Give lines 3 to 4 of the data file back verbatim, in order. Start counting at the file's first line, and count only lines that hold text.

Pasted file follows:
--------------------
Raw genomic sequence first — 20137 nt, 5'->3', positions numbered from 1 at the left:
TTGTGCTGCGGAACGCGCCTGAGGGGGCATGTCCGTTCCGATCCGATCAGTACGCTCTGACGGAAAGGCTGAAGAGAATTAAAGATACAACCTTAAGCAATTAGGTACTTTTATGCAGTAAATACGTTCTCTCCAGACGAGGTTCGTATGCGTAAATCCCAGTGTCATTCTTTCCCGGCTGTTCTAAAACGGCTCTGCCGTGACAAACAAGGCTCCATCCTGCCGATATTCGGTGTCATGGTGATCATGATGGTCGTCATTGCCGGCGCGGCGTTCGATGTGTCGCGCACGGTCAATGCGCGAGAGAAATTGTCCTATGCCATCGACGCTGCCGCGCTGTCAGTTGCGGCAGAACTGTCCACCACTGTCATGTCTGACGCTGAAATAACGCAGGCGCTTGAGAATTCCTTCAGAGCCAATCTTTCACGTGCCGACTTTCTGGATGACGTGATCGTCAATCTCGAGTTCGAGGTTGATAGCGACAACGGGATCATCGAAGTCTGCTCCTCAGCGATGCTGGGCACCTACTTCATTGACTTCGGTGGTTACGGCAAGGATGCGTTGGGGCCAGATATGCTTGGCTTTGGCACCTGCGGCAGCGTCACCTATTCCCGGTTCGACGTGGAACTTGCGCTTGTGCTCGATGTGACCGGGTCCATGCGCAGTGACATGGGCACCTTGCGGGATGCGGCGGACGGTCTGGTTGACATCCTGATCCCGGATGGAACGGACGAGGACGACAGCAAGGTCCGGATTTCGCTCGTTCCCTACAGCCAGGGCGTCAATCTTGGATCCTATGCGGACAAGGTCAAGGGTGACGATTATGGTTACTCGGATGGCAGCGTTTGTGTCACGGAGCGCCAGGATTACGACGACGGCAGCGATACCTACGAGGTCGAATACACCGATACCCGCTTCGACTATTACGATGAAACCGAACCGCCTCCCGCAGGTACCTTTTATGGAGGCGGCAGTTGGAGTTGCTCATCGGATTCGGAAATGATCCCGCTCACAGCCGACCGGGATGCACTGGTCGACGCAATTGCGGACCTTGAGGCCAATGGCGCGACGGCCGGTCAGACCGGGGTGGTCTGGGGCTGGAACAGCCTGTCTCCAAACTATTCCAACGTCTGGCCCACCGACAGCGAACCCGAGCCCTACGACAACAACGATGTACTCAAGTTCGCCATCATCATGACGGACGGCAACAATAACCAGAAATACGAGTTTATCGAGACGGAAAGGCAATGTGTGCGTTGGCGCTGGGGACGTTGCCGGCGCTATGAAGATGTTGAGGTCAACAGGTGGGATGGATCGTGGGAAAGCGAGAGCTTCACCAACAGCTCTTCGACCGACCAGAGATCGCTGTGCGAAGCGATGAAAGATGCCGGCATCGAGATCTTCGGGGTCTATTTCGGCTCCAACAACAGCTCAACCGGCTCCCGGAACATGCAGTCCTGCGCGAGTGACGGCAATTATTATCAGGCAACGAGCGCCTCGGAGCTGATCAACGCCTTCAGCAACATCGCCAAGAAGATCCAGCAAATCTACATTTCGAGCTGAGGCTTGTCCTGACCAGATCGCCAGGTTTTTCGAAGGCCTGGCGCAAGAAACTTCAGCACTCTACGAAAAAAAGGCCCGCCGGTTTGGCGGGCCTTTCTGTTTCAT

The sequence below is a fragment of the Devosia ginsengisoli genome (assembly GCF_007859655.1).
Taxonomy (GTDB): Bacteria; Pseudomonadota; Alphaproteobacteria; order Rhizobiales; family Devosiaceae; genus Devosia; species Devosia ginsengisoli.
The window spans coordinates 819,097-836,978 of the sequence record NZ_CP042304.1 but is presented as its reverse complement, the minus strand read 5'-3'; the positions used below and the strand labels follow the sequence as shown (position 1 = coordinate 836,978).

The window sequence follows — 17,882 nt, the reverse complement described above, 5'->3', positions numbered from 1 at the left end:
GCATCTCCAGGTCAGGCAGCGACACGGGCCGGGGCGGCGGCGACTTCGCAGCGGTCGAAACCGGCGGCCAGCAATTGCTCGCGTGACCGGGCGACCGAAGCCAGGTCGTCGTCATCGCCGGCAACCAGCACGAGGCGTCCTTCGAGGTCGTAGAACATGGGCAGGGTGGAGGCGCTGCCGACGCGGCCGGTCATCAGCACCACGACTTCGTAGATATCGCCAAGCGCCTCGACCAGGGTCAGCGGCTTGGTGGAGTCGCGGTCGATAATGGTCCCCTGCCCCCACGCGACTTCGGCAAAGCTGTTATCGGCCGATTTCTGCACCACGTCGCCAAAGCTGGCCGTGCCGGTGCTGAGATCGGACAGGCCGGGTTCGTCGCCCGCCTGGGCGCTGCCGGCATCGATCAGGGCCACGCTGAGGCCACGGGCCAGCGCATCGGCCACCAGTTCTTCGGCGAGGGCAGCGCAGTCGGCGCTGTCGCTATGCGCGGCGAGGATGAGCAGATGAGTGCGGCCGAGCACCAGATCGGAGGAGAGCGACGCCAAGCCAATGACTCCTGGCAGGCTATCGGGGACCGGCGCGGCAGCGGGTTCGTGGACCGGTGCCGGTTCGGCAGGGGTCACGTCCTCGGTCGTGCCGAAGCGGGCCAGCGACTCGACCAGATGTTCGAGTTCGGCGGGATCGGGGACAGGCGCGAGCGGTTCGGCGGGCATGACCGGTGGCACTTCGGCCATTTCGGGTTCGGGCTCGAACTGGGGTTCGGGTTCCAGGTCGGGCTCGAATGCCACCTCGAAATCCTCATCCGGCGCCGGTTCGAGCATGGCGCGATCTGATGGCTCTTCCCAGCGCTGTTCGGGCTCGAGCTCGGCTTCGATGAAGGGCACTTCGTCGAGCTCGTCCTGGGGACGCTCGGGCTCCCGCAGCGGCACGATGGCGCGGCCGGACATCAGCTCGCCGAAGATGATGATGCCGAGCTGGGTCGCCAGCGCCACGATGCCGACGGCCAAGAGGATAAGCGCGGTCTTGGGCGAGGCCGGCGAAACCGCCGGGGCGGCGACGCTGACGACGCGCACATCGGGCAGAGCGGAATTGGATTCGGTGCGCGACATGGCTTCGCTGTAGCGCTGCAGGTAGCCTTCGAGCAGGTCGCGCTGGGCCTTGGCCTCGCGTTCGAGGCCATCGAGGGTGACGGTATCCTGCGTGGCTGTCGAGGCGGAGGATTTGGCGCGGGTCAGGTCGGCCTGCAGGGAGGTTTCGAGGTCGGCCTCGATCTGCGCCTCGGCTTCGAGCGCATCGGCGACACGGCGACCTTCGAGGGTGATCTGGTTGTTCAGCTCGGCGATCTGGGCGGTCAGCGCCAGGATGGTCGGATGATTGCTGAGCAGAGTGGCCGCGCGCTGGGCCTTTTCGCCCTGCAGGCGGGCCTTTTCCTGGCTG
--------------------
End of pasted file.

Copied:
The sequence below is a fragment of the Devosia ginsengisoli genome (assembly GCF_007859655.1).
Taxonomy (GTDB): Bacteria; Pseudomonadota; Alphaproteobacteria; order Rhizobiales; family Devosiaceae; genus Devosia; species Devosia ginsengisoli.